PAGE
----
by Melisa "Misha" Cahnmann-Taylor
–er or White Flight Justification Song
moreover bigger or oversizer, formerly earnest earner,
under arrest him ate him, e-race him, tear-er asunder commuter,
all burrs and tsk-tsk-ers, ergonomic errors in words, perverse
universes of his-es and hers-es, funeral service's hesitant
compute or pardon me sir, er, murmurs preceding er, Mister?
used in place of a name we name or rename, a game of er not:
poorer, browner, blacker marker of either/or er? burned
by your-er voracious more-ers, not veracous turners
to universes of verses to aver, to declare spring, rooting
for truths, veracity digger to ver, Spanish infinitive "to see"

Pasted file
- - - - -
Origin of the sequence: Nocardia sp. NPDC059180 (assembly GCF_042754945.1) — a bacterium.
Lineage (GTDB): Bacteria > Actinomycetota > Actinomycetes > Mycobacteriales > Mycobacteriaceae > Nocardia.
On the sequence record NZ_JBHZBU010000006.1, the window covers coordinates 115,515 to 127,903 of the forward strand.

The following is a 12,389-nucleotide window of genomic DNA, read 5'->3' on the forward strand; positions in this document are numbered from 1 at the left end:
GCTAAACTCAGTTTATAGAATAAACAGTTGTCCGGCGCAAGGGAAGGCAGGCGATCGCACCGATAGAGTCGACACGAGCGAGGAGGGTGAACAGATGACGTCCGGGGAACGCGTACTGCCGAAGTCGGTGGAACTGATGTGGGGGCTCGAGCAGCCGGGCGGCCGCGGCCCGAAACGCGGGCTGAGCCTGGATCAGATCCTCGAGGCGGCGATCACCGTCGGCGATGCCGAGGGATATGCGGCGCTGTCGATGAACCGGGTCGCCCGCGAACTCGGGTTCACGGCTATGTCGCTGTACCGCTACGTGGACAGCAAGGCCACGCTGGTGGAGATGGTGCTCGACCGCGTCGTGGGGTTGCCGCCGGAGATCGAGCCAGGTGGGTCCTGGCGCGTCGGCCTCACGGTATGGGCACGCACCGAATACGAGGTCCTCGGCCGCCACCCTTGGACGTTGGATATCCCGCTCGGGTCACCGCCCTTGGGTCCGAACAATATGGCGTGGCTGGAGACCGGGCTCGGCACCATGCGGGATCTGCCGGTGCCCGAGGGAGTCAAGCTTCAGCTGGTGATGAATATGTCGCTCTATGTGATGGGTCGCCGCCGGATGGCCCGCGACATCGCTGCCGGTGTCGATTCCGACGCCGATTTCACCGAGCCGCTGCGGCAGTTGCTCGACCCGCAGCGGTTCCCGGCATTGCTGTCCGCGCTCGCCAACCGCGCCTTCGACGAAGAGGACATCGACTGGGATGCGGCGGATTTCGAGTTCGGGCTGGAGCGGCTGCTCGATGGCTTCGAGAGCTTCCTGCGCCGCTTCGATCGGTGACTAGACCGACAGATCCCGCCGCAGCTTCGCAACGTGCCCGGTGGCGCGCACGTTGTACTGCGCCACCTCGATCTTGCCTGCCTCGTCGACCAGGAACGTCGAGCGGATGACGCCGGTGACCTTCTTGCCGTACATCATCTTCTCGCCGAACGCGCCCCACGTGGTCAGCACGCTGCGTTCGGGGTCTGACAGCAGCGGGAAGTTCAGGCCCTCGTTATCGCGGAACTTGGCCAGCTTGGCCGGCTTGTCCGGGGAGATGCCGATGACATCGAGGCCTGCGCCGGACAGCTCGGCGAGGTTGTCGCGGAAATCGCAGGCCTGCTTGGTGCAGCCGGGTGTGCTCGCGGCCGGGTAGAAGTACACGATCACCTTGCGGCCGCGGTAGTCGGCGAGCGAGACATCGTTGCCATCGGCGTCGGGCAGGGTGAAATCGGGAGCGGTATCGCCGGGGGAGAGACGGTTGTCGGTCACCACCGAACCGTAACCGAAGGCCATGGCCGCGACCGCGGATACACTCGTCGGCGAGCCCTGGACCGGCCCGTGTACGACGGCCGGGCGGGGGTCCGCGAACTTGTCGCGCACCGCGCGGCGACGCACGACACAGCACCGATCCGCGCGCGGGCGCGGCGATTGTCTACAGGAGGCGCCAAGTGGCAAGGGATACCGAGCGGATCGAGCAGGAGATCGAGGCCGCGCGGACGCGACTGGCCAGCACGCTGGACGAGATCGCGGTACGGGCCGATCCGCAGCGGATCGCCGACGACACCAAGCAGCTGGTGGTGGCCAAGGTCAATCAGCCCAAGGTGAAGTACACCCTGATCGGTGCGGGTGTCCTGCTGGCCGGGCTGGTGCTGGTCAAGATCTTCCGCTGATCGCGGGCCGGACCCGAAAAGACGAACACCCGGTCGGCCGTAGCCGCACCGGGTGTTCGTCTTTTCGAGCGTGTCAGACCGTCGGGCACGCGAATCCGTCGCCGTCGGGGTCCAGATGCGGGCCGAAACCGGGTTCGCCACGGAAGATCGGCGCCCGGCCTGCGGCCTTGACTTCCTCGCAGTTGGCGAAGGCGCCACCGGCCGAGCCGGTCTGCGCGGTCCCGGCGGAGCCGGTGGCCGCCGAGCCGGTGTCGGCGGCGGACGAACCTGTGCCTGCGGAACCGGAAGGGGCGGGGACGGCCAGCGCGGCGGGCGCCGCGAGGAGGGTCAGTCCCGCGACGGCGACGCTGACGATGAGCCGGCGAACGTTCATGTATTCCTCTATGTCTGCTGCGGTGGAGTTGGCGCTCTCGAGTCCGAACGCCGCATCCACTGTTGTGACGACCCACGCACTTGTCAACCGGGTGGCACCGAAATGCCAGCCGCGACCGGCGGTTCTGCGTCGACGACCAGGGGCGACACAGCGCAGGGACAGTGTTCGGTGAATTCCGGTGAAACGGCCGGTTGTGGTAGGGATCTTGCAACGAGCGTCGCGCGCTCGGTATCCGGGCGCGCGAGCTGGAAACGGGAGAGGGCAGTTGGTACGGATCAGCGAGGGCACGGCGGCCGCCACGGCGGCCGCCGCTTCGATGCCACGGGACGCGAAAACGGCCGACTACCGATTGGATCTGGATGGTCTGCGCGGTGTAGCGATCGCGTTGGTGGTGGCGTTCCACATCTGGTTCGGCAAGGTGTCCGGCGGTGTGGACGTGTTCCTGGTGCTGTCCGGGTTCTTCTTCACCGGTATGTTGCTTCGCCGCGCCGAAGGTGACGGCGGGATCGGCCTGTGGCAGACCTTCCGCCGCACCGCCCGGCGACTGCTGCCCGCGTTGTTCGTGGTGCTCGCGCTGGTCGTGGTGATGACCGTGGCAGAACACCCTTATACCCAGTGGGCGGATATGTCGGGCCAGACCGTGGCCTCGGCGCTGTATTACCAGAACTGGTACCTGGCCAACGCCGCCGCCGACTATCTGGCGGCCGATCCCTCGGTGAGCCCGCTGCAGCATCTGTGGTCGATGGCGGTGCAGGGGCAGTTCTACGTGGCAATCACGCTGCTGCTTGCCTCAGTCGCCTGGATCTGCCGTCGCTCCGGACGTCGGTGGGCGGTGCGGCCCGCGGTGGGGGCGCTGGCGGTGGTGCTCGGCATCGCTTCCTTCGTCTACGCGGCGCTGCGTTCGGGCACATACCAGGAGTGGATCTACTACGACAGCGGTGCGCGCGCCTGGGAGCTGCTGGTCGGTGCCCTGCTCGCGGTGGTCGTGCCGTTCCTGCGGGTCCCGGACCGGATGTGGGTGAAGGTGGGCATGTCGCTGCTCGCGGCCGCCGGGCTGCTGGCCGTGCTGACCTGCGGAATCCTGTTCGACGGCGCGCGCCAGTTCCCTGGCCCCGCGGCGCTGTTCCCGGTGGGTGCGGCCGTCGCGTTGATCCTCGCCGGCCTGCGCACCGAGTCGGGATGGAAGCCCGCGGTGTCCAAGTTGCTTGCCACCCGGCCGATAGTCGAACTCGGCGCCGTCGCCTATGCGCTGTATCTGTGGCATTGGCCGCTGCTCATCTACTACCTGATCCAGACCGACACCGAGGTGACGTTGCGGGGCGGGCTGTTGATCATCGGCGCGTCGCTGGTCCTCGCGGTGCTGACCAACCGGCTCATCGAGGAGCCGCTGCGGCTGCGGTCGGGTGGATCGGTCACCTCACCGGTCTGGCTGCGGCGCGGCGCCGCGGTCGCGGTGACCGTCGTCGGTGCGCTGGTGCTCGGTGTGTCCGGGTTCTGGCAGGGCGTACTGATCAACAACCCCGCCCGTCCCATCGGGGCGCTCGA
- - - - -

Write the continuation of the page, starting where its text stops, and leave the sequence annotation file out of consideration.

as in see, er, what I mean?
Eight a.m., January 20, 2017, Arlington, Virginia
Gauzy curtain, through transom glass,
mailboxes on crotchety legs,
curbed, trash-can rule breakers,
burdened electric wire sag,
persistent squirrel squeak curbed
beneath gauzy branches, white-breasted
nuthatches squalk, din about dim,
misplaced spring, orange
cloud-gashes, a blaring bandstand day, tumbled
like pebbles of grief-stricken sky.
Melisa "Misha" Cahnmann-Taylor is the author of Imperfect Tense (White Point Press, 2016), and and co-author of three books, Teachers Act Up: Creating Multicultural Learning Communities Through Theatre (Teachers College Press, 2010) and Arts-Based Research in Education (Routledge, 2008; 2017). She is poetry editor for Anthropology & Humanism and judges the journal’s annual ethnographic poetry competition. Cahnmann-Taylor is Professor of Language and Literacy Education at the University of Georgia. Winner of the NEA “Big Read” Grants (Robinson Jeffers, 2015; Edgar Allan Poe, 2016; Yu Hua, 2017), she posts events and updates at her blog: teachersactup.com.